My basic gear these days is an Ibanez Custom S-Prestige model outfitted with Seymour Duncan pickups. Rather than a pedalboard, I went with Fractal Audio’s Axe FXII+ with the foot controller and a few expression pedals for things like wah, delay, master volume and a few other options. That goes to a Mesa/Boogie 2:90 Power amp that goes to either to 1x12 cabs or 2 4x12 cabs (depending on the venue size). If you’re willing to spend time programming, the Axe FX unit is incredible. You can really dial in the sound you want. It’s the first time I’ve played through a digital modeling device that sounded great and feels good to play through. But you have to spend the time.

5) Who would you cite as early influences, and who are you favorite new players?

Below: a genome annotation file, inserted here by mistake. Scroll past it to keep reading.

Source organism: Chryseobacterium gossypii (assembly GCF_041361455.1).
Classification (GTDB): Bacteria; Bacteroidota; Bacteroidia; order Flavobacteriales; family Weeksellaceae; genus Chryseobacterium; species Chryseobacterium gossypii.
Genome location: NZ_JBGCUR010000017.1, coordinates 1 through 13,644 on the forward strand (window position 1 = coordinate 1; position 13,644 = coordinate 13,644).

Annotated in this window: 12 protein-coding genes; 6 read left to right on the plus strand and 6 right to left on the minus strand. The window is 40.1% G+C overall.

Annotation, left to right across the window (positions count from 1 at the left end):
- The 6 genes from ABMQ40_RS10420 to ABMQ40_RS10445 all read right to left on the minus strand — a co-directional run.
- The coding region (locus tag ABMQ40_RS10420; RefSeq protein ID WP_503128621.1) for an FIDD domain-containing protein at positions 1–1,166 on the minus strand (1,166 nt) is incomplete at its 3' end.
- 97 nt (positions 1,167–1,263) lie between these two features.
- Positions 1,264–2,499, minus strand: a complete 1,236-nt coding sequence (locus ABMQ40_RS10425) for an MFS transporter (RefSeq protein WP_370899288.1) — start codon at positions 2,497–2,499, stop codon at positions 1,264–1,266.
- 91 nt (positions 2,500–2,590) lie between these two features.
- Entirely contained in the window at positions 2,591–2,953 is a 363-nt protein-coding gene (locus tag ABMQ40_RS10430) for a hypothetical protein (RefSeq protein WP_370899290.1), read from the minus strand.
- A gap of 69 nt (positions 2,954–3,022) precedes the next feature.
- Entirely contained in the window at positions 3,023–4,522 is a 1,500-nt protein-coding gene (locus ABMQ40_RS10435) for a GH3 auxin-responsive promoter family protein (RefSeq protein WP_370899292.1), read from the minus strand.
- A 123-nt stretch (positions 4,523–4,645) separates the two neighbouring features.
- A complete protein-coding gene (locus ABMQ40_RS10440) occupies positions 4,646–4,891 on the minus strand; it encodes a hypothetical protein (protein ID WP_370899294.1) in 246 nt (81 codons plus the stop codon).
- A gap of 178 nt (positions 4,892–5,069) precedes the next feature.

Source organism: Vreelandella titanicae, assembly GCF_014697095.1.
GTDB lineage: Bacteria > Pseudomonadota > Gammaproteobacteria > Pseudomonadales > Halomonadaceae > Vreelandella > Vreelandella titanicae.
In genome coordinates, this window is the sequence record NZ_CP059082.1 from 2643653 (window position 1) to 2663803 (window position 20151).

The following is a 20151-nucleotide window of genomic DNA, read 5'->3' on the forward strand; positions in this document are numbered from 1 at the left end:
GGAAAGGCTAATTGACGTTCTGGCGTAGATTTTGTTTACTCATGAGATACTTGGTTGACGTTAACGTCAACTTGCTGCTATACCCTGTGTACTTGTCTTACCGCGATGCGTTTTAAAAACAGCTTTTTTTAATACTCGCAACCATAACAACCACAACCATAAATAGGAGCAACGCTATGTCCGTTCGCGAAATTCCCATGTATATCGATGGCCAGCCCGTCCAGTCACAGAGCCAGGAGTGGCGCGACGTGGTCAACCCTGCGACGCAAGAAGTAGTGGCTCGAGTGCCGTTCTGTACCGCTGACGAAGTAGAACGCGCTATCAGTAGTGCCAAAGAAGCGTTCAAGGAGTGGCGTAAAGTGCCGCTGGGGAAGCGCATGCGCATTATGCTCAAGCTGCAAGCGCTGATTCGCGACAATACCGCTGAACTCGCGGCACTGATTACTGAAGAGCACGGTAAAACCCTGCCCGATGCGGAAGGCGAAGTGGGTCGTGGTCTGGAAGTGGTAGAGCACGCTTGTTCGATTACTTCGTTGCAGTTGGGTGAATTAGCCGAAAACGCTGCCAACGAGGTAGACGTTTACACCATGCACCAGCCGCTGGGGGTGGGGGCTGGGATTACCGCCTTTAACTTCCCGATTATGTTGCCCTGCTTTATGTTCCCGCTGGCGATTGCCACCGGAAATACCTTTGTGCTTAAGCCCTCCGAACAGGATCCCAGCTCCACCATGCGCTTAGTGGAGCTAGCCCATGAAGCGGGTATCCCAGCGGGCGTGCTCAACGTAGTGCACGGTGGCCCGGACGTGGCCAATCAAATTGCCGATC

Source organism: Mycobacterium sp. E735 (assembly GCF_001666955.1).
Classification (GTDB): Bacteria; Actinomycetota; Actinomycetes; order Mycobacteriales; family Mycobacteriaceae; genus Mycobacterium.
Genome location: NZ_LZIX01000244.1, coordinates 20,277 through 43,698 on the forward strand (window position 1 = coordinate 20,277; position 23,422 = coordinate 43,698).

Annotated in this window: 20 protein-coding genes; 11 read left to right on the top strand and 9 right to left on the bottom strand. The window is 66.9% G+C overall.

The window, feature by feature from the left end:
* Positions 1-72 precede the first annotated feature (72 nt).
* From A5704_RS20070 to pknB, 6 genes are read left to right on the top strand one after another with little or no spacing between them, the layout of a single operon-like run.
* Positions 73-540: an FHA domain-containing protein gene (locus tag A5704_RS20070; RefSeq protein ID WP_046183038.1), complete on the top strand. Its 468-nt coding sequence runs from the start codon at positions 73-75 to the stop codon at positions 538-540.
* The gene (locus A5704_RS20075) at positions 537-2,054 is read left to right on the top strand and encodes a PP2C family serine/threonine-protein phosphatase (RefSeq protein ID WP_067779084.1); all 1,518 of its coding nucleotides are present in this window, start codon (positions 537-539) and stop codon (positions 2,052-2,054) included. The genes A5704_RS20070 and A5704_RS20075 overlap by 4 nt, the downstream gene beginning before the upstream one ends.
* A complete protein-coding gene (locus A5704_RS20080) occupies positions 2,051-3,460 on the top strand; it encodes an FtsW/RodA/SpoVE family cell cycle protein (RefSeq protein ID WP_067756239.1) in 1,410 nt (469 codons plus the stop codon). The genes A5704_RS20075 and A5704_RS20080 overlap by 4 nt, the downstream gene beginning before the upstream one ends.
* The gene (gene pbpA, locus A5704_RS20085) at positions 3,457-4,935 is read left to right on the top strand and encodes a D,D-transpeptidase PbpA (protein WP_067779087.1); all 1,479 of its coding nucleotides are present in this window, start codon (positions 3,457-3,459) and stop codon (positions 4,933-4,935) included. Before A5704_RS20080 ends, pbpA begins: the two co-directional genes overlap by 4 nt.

Early influences: Jeff Beck, Carlos Santana, Terry Kath (from the band Chicago), Duane Allman, Dickie Betts, Randy Bachman, Steve Morse, Tom Scholz and Barry Goudreau (from the band Boston) George Benson, Al McKay (from Earth Wind and Fire) and many many others.

Current players I like: Mishka from Periphery, Guthrie Govan, John Petrucci, Andy Timmons, Tosin Abasi (from Animals as Leaders), Matheus Asato, the band Plini, and (dare I say it) John Mayer!

6) Can you give a few tips to aspiring players?

A few things:
1) Learn your instrument. Learn everything you can about knowing where all the notes are. Learn scales, arpeggios, chords etc. but don’t let yourself be bound by that.

2) Move away from thinking about “shapes” and toward thinking about which notes you play, when to play them, why, and the relationships of those notes to the context you’re playing in.